Starbucks tries to roast its competition
A Starbucks customer holds a coffee drink.
TEXT OF STORY
Doug Krizner: Here in the States, Starbucks holds its annual shareholders meeting today. It's the first since CEO Howard Schultz returned to the job in January after a seven-year hiatus. The issue on the front burner: boosting sales at the company's 16,000 stores. Marketplace's Lisa Napoli has a preview.
Lisa Napoli: Since fast food joints got into the game of premium coffee, there's been trouble in the land of lattes.
Tom Pirko: When McDonald's and Dunkin Donuts become yours competitors, and it brings you down to more into the commercial world -- and their price really matters.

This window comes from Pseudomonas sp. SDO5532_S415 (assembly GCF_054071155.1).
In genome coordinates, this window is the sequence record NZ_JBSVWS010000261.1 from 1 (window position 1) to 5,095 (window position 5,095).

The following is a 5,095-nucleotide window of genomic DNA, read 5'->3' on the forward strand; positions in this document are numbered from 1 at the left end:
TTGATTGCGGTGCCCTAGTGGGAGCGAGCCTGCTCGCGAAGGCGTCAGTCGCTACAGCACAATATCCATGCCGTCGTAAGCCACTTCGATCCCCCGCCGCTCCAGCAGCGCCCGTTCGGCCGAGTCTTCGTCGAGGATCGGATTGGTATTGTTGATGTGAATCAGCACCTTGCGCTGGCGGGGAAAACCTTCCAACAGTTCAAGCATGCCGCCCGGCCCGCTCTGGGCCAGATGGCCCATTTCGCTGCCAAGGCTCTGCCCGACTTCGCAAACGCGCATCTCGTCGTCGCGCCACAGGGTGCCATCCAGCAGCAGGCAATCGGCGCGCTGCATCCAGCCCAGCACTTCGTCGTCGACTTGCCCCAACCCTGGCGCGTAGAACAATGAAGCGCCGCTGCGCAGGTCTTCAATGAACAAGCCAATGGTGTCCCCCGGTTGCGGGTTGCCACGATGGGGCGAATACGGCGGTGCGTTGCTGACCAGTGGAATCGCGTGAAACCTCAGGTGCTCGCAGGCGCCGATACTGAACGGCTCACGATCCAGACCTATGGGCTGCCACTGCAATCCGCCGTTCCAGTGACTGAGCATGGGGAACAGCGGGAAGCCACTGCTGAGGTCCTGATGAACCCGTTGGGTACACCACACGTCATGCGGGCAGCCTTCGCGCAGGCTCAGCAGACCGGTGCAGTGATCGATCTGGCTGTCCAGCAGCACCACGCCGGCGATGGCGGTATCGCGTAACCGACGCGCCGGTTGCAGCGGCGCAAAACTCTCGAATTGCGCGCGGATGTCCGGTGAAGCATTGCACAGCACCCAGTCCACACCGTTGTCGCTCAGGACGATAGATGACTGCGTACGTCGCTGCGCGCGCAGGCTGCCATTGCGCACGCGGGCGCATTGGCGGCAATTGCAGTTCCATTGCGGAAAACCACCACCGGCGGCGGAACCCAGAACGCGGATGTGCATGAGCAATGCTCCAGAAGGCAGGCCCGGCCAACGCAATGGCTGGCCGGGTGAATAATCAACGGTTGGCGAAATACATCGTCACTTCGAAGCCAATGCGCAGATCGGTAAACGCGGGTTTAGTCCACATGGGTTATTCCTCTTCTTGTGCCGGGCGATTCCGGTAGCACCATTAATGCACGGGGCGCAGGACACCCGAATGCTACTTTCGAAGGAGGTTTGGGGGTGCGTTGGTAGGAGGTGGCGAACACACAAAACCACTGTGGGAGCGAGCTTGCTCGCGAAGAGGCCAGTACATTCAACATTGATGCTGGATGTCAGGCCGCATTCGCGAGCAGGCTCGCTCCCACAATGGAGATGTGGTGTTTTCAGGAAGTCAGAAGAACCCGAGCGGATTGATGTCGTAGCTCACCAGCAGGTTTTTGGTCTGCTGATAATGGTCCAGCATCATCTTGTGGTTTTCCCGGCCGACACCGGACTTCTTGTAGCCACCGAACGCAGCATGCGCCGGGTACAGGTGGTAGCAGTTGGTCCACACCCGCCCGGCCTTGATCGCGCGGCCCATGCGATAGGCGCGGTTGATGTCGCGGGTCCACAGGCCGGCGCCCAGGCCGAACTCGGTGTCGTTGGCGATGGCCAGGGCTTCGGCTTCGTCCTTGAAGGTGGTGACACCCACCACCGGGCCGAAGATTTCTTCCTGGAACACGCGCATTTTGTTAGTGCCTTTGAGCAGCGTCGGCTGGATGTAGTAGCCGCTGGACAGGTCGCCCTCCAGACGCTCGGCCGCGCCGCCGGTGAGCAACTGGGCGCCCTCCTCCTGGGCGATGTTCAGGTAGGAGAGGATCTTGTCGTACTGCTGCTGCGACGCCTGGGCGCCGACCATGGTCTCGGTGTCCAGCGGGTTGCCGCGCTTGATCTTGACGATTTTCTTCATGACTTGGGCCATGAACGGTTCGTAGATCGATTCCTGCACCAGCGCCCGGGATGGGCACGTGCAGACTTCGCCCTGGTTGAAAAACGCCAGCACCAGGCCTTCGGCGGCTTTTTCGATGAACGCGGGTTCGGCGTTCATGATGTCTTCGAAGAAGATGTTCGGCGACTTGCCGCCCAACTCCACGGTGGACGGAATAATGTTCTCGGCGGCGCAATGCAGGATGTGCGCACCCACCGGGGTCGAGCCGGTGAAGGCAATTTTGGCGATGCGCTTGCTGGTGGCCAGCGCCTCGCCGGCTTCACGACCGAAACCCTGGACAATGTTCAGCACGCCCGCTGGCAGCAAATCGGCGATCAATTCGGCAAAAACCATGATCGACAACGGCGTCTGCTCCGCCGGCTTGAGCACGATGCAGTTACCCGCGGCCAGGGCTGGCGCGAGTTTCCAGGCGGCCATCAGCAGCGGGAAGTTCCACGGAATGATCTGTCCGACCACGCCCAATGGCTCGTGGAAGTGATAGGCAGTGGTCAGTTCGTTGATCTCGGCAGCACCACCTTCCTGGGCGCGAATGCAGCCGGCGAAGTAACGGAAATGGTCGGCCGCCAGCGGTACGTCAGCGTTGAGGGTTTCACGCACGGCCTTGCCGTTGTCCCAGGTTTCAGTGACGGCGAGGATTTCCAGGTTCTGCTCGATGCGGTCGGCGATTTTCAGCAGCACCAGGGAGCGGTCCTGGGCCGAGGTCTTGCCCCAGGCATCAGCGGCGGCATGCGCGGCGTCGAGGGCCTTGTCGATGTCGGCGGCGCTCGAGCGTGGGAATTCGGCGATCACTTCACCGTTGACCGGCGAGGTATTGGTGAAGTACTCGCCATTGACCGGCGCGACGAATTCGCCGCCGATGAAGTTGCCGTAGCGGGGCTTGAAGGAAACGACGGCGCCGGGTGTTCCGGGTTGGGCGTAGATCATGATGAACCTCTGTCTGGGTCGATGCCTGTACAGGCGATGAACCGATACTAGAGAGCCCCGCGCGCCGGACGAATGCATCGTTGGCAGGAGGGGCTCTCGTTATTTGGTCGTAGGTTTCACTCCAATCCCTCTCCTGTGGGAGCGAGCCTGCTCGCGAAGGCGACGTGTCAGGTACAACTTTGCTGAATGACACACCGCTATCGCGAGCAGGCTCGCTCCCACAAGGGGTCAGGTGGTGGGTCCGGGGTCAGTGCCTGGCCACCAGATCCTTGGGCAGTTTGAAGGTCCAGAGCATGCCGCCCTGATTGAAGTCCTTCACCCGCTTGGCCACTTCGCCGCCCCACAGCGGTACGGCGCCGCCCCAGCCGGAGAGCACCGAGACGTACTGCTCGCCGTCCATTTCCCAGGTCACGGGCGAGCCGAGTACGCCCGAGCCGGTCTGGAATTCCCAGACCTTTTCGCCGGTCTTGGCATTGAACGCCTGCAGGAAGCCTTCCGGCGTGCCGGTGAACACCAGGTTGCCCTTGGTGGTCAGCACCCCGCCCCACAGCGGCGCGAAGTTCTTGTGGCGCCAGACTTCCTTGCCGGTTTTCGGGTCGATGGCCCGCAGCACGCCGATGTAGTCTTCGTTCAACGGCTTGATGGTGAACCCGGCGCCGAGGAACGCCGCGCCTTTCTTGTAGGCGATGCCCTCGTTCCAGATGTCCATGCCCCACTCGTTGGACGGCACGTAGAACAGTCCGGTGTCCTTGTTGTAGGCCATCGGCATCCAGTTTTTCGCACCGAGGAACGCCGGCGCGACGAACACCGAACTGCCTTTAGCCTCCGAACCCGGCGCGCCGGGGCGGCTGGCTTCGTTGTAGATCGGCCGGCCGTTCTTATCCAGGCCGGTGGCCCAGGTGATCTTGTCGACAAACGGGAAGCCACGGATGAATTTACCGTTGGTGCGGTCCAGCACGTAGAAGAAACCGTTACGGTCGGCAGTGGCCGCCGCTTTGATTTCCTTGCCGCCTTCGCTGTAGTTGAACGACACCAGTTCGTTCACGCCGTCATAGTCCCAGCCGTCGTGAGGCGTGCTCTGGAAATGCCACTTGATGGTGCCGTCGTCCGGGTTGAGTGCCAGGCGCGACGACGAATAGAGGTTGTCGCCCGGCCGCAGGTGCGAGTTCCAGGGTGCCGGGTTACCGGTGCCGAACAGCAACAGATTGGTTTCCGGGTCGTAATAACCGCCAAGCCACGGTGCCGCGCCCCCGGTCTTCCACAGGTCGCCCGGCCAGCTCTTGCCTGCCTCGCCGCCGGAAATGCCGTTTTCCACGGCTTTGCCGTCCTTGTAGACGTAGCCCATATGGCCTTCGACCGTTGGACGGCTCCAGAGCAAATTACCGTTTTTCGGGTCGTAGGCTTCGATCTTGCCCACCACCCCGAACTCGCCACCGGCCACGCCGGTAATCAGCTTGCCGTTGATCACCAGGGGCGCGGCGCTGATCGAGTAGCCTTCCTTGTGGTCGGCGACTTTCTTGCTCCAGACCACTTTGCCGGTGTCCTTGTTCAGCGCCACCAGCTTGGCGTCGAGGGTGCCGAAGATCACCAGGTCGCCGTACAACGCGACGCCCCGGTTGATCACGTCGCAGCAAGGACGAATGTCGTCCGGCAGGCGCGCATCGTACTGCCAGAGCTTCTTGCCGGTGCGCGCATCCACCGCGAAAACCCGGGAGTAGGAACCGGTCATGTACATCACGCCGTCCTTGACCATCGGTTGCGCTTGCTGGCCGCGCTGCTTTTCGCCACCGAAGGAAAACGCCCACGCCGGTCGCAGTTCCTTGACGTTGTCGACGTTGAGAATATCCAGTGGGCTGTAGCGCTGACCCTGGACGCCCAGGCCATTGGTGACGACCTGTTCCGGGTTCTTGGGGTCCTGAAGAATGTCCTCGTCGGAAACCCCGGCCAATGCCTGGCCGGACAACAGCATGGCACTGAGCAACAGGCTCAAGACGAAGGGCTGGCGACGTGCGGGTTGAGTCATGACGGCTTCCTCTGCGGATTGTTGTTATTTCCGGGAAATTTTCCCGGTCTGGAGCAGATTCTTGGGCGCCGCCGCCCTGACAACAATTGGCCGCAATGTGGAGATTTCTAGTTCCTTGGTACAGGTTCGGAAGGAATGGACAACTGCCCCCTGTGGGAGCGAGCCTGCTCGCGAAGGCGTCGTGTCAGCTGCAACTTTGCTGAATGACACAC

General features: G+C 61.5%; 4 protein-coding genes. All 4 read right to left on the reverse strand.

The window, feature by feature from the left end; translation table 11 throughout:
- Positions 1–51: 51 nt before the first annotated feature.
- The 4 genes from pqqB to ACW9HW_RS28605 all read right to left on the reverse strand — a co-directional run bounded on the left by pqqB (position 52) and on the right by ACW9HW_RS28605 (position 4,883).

Beverage analyst Tom Pirko says that's muddied Starbucks sales. Growth at the company has slowed to its worst pace in two years.
Pirko: You're charging someone four or five bucks for a coffee drink, it suddenly dawns on you that you're going to have fewer customers, because people can't afford to drive around quite as often, they don't have as much disposable income.
Which is why some analysts say today, you might see Starbucks roll out a price reduction -- and a new buck a cup drip coffee.
Another perk? A frequent latte card, where you get freebies after buying a certain number of drinks. Already Starbucks is giving away free Internet access to loyal fiends of caffeine.
In Los Angeles, I'm Lisa Napoli for Marketplace.